I get a call from Cathy who tells me she has called 911 and Bruce is on the floor in the bathroom. Off I go from work and met Jen in the parking lot, who figures out immediately what is going on and actually beats me there. This has not happened in a long time, as a matter of fact, we all have been working on letting Bruce do more for himself.
As we are waiting for 911, Cathy and Jen remind me that we just upped Bruce's Baclofen dosing. In all fairness, we girls could have gotten him up, but 911 arrived just after me and we let them do it. Bruce was transferring to the toilet, when he listed to his weak side and Cathy just eased him down. Medics got him to the shower bench in the shower and then Jen and Cathy got him to the toilet, while I did the paperwork. His right arm is bruised and his butt, but having professional and well-trained help made it much easier. Cathy could have said, he weighs 200 lbs and I weigh 100 lbs, so just let him go. This is, afterall, a part time job and I can't jeopardize my full-time, real job. But as a pro, she knew just how to take him down to avoid injury to both of them.
Lessons learned: the new Baclofen dosing is kicking. He is more incontinent, a side effect of the Baclofen and his muscles in his leg and arm "feel" different. This, I am hoping, is the medication kicking in. Bruce is used to the leg being a "log". Now it has tone, is looser and just "feels" different. He does not know what to do with it. Does he trust it to weight bear like he is used to? We, as caregivers, still need hands on until the new dosing kicks in. I will spend the weekend working with Bruce to allow him to feel and become comfortable with the new tone.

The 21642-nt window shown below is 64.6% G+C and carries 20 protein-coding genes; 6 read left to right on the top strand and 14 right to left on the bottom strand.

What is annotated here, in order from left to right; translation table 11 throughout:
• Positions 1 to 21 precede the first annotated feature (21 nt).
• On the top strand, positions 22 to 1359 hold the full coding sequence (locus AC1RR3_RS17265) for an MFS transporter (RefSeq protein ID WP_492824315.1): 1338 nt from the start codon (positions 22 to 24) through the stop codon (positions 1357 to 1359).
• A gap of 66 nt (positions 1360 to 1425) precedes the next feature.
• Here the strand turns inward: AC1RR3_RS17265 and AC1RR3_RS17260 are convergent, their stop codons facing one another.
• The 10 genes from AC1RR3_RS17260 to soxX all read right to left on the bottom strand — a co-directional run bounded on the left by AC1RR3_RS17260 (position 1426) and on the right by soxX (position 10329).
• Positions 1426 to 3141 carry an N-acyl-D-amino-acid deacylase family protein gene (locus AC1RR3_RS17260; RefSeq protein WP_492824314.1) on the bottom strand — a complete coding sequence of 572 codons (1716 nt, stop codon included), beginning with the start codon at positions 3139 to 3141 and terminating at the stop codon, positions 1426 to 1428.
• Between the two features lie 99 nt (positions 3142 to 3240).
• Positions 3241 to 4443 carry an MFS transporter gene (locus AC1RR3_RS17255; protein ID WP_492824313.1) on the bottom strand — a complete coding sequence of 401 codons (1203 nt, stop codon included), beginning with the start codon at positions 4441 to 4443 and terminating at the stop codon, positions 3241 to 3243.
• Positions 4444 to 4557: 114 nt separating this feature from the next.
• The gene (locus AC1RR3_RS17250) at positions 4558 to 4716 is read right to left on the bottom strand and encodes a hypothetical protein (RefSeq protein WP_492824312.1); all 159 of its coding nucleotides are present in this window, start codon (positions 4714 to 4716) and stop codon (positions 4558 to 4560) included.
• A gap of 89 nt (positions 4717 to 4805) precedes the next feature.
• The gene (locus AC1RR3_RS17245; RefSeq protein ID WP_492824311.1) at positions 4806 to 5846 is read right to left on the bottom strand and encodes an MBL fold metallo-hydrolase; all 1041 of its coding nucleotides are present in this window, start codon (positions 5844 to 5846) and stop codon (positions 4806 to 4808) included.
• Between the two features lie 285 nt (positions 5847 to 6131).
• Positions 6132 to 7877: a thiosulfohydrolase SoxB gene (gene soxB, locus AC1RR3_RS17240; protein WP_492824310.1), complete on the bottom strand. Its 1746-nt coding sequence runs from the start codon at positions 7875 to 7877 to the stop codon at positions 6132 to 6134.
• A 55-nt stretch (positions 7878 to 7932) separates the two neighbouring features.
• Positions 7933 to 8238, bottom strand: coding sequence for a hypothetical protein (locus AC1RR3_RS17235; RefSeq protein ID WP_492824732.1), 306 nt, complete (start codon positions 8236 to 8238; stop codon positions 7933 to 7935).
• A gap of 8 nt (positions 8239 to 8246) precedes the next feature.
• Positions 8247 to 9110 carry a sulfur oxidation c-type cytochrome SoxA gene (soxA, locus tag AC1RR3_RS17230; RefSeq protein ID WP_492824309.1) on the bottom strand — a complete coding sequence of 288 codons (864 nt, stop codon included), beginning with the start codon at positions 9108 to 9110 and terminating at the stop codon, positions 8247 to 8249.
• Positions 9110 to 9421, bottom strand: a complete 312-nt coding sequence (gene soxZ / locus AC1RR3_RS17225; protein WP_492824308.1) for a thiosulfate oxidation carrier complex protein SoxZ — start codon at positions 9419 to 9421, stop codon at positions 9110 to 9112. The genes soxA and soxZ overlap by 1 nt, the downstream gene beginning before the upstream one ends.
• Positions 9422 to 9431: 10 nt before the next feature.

I know, as Bruce works towards more independence, that falls will happen. This reinforces that he still needs help here and just maybe he will consider some new PT-OT help now that the Baclofen is helping. One thing I am sure of is that we are starting from square one and all need to be on deck as to the new situation we are in. Back to the spotting and hands on movement. This will be tough for Bruce, he is so used to us all just backing offand letting him do it.
The incontinence-only 2-6% experience this as a side effect of Baclofen, but Bruce's immune system is so sensitive and I am sure he is in this category. I have packed extra Depends and maybe we will have to double pad him for a bit. The Texas Catheter is always an option, but it will take him back and perhaps even never allow him to consider working on the incontinence, since well I have the catheter, who cares? He has a Urology consult next month, so probably will just insist he toilet every 2 hours until then. I can do that, as he won't refuse me, but with the caregivers, that is another story.
I blog this as a Nurse: what do you see, what is the response. Objective vs Subjective. I go to bed at night, crying. Again he has no sensitivity as to what I am trying to do, what it costs me emotionally. All I want is one gesture of knowing how hard this is. Being responsible for another life. Trying to make decisions objectively when one only feels that she is alone and spitting in the wind. While I am driving home tonight-one mile mind you-I am out of my mind that he is hurt-is he really OK, should I have stayed home, let him go to the ER? And when I get home at 7:30pm, he says no, I was OK, not scared and you made a big deal out of nothing.